On May 26, 2015, the Supreme Court reversed the Federal Circuit’s decision in Commil USA, LLC v. Cisco Systems, Inc. and held that a defendant’s belief regarding patent validity is not a defense to an induced infringement claim.  In a 6-2 decision authored by Justice Kennedy, the Court held that “because infringement and validity are separate issues under the [Patent] Act, belief regarding validity cannot negate the scienter required under §271(b).”

The Supreme Court’s decision is a big win for the pharmaceutical industry, where method of treatment patents provide important protection for innovative medical therapies.  Because such patents cannot practically be enforced against direct infringers, doctors and patients, holding liable companies that induce their infringement – i.e., know the patents are being infringed by users of the therapies – is critical.  The Federal Circuit’s recognition of a good-faith belief in invalidity defense risked gutting liability for the infringement of method of treatment patents.  The Supreme Court’s reversal, however, allows these valuable patents to be enforced against parties that induce infringement.

In its decision, the Supreme Court relied upon long-standing precedent, including its own decision in Cardinal Chemical Co. v. Morton Int’l, Inc., 508 U.S. 83 (1993), which establishes that noninfringement and invalidity are “separate matters under patent law” that constitute “separate defenses” and “alternative grounds” for dismissing a suit.  Simply put, when “infringement is the issue, the validity of the patent is not the question to be confronted.”

The decision is consistent with themes that the Justices had raised during oral argument on March 31, 2015.  Building on Justice Kagan’s comment that the “presumption of validity exists and that th[e] question of validity functions in a patent suit only as an affirmative defense,” the decision holds that allowing the “new defense” regarding validity would “undermine a presumption that is a ‘common core of thought and truth’ reflected in [the] Court’s precedents for a century…[that] a patent is “presumed valid.’” Moreover, the Supreme Court went on to state that “if belief in invalidity were a defense to induced infringement…[t]hat would circumvent the high bar Congress is presumed to have chosen: the clear and convincing standard.”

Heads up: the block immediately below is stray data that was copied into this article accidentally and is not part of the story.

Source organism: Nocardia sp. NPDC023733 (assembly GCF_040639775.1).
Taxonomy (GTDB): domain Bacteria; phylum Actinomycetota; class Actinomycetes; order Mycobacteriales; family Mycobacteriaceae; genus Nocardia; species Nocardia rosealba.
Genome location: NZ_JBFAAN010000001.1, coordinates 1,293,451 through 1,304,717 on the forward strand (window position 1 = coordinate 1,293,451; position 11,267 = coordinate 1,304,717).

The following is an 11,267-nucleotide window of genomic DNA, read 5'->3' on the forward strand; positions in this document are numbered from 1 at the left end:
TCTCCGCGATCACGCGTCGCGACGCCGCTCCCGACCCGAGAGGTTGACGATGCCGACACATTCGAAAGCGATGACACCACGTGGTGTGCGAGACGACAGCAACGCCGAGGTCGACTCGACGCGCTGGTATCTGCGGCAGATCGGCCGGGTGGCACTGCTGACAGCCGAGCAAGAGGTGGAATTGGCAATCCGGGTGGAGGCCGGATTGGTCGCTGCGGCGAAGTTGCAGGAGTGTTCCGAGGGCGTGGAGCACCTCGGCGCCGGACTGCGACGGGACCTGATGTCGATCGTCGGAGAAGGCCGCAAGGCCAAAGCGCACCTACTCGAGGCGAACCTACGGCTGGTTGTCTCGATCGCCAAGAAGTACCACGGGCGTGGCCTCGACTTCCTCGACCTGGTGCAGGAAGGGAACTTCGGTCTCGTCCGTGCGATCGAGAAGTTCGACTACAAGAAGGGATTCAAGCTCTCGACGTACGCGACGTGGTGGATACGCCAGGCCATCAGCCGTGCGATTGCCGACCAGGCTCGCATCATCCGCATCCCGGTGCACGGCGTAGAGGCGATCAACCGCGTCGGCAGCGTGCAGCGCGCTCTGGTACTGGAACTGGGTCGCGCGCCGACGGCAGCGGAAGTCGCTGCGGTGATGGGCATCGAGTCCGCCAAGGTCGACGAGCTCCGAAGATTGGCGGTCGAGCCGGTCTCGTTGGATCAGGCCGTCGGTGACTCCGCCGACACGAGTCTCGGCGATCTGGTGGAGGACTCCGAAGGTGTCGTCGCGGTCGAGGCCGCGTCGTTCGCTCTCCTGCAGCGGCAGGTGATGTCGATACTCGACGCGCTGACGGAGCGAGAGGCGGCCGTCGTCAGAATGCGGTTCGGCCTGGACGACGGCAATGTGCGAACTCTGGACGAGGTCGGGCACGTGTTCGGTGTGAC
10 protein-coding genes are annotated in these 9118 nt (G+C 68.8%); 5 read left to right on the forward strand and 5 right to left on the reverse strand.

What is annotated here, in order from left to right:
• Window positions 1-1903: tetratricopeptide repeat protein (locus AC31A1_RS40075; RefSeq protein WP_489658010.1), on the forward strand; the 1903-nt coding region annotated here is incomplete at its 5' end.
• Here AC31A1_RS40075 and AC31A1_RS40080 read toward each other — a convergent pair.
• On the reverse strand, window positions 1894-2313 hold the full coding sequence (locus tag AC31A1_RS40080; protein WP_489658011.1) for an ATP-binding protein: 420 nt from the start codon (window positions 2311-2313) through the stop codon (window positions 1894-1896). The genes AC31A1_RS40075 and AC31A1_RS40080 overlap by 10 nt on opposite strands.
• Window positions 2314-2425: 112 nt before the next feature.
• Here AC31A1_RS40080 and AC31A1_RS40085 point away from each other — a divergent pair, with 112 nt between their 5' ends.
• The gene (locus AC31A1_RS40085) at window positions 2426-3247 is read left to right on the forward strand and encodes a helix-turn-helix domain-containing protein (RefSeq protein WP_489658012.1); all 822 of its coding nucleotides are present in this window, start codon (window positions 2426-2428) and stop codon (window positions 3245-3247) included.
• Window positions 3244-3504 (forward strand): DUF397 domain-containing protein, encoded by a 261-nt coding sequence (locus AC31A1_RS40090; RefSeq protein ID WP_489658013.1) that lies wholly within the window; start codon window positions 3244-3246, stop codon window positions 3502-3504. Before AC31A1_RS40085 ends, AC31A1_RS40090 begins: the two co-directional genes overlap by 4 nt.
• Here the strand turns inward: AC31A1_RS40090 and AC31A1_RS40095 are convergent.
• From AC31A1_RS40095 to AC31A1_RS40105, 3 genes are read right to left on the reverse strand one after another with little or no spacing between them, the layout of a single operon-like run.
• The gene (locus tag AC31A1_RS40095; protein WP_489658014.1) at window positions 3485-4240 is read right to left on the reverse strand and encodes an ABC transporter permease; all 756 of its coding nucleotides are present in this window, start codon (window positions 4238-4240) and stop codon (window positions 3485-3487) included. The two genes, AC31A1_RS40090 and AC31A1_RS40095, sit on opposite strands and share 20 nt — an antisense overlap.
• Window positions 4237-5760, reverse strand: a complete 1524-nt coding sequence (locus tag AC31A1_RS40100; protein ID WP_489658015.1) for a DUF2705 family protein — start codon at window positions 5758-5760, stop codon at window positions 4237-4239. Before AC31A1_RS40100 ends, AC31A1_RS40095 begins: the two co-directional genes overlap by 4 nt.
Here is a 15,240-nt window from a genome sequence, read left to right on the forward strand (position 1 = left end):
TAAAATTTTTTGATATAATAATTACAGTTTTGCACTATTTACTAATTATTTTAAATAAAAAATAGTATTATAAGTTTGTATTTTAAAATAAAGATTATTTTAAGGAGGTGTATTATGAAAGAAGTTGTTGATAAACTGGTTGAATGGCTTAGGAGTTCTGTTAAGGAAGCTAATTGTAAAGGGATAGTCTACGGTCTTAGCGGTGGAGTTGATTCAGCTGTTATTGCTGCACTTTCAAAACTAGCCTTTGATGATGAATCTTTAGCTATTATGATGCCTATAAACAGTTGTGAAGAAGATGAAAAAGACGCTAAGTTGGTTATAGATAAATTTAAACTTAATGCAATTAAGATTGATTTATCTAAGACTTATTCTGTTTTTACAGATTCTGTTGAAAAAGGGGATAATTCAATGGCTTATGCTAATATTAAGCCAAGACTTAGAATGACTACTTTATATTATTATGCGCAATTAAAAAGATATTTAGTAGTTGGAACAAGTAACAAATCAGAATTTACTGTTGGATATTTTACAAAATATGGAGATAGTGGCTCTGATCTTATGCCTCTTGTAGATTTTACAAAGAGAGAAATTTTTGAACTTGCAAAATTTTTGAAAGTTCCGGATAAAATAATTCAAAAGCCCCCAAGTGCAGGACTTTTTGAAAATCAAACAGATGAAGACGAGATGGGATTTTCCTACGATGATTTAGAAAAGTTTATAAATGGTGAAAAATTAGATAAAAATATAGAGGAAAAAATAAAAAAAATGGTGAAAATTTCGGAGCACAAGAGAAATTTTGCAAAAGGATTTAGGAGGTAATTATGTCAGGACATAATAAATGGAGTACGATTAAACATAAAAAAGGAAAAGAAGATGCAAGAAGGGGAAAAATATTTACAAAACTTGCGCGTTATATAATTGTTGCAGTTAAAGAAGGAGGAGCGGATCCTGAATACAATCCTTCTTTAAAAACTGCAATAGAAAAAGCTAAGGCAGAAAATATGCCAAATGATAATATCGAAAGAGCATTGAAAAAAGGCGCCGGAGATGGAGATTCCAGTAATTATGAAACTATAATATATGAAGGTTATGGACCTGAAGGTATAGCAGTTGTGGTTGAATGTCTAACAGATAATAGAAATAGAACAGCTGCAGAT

The Supreme Court’s decision also reiterates practical considerations that were raised during oral argument.  In line with Chief Justice Roberts’ questioning as to why the accused infringer “shouldn’t…bear th[e] risk” of a mistaken belief in invalidity, the decision recognizes the importance of considerations such as “the allocation of the burden to persuade on [validity] questions, and the timing for the presentations of the relevant arguments, [which] are concerns of central relevance to the orderly administration of the patent system” in reversing the Federal Circuit.  The decision also reflects the skepticism Chief Justice Roberts expressed during oral argument towards adopting an “ignorance of the law as an excuse” regime.  The decision states that the general rule “that ignorance of the law or a mistake of law is no defense…mirrors this Court’s holding that belief in invalidity will not negate the scienter required under §271(b).”

While the Federal Circuit’s good-faith belief in invalidity defense may not have impacted litigation under the BPCIA (or the Hatch-Waxman Act) because the validity of the asserted patents in this context is typically determined prior to launch, the decision could have permitted a company to escape inducement liability in situations of “at risk” launch, where a company launches its biosimilar or generic product prior to a district court’s determination as to the patents’ validity and infringement.  The Supreme Court’s decision deters such “at risk” launches since the inducing party will not be able to escape liability in the interim window between launch and rejection by the district court of its invalidity arguments.